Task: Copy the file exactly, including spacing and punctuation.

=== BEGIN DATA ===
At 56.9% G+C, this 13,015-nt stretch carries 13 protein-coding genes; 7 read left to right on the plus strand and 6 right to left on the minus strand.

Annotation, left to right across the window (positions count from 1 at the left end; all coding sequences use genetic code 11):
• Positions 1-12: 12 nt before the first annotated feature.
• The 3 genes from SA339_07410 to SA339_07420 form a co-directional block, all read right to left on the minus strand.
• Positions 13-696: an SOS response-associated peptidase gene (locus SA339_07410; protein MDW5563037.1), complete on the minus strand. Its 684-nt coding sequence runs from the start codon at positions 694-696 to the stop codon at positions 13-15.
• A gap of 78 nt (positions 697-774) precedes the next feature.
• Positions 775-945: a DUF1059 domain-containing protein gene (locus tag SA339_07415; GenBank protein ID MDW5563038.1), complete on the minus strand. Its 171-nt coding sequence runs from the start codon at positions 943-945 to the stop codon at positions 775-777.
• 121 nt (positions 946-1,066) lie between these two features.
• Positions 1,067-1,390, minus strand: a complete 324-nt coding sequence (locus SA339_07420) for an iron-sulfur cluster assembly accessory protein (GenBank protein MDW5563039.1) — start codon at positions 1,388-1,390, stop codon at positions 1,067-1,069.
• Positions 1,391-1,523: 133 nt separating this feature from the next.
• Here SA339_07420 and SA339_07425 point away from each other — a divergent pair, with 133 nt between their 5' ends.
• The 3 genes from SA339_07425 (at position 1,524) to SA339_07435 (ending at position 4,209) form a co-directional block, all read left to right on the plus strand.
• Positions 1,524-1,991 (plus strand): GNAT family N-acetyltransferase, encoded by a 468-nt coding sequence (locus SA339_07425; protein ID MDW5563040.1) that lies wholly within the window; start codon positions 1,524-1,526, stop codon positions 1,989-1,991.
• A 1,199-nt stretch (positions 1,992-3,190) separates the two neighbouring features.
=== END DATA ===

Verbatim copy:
At 56.9% G+C, this 13,015-nt stretch carries 13 protein-coding genes; 7 read left to right on the plus strand and 6 right to left on the minus strand.

Annotation, left to right across the window (positions count from 1 at the left end; all coding sequences use genetic code 11):
• Positions 1-12: 12 nt before the first annotated feature.
• The 3 genes from SA339_07410 to SA339_07420 form a co-directional block, all read right to left on the minus strand.
• Positions 13-696: an SOS response-associated peptidase gene (locus SA339_07410; protein MDW5563037.1), complete on the minus strand. Its 684-nt coding sequence runs from the start codon at positions 694-696 to the stop codon at positions 13-15.
• A gap of 78 nt (positions 697-774) precedes the next feature.
• Positions 775-945: a DUF1059 domain-containing protein gene (locus tag SA339_07415; GenBank protein ID MDW5563038.1), complete on the minus strand. Its 171-nt coding sequence runs from the start codon at positions 943-945 to the stop codon at positions 775-777.
• 121 nt (positions 946-1,066) lie between these two features.
• Positions 1,067-1,390, minus strand: a complete 324-nt coding sequence (locus SA339_07420) for an iron-sulfur cluster assembly accessory protein (GenBank protein MDW5563039.1) — start codon at positions 1,388-1,390, stop codon at positions 1,067-1,069.
• Positions 1,391-1,523: 133 nt separating this feature from the next.
• Here SA339_07420 and SA339_07425 point away from each other — a divergent pair, with 133 nt between their 5' ends.
• The 3 genes from SA339_07425 (at position 1,524) to SA339_07435 (ending at position 4,209) form a co-directional block, all read left to right on the plus strand.
• Positions 1,524-1,991 (plus strand): GNAT family N-acetyltransferase, encoded by a 468-nt coding sequence (locus SA339_07425; protein ID MDW5563040.1) that lies wholly within the window; start codon positions 1,524-1,526, stop codon positions 1,989-1,991.
• A 1,199-nt stretch (positions 1,992-3,190) separates the two neighbouring features.